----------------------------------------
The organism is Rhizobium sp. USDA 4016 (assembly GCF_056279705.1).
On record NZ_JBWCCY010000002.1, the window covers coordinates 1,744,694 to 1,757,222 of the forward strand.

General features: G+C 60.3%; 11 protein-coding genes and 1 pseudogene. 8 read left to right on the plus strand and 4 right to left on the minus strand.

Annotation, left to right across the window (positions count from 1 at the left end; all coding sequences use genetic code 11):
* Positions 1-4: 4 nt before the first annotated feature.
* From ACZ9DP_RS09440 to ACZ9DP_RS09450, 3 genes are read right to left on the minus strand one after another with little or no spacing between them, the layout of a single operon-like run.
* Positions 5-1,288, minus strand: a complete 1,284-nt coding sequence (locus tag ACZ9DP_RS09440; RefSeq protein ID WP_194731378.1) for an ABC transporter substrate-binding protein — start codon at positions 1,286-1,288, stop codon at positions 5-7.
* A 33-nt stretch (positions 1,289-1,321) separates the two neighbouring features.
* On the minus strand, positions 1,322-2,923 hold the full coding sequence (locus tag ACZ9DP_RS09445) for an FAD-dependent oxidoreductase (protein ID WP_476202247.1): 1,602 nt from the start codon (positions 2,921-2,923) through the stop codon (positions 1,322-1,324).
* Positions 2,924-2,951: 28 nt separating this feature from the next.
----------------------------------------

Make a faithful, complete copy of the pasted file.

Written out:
The organism is Rhizobium sp. USDA 4016 (assembly GCF_056279705.1).
On record NZ_JBWCCY010000002.1, the window covers coordinates 1,744,694 to 1,757,222 of the forward strand.

General features: G+C 60.3%; 11 protein-coding genes and 1 pseudogene. 8 read left to right on the plus strand and 4 right to left on the minus strand.

Annotation, left to right across the window (positions count from 1 at the left end; all coding sequences use genetic code 11):
* Positions 1-4: 4 nt before the first annotated feature.
* From ACZ9DP_RS09440 to ACZ9DP_RS09450, 3 genes are read right to left on the minus strand one after another with little or no spacing between them, the layout of a single operon-like run.
* Positions 5-1,288, minus strand: a complete 1,284-nt coding sequence (locus tag ACZ9DP_RS09440; RefSeq protein ID WP_194731378.1) for an ABC transporter substrate-binding protein — start codon at positions 1,286-1,288, stop codon at positions 5-7.
* A 33-nt stretch (positions 1,289-1,321) separates the two neighbouring features.
* On the minus strand, positions 1,322-2,923 hold the full coding sequence (locus tag ACZ9DP_RS09445) for an FAD-dependent oxidoreductase (protein ID WP_476202247.1): 1,602 nt from the start codon (positions 2,921-2,923) through the stop codon (positions 1,322-1,324).
* Positions 2,924-2,951: 28 nt separating this feature from the next.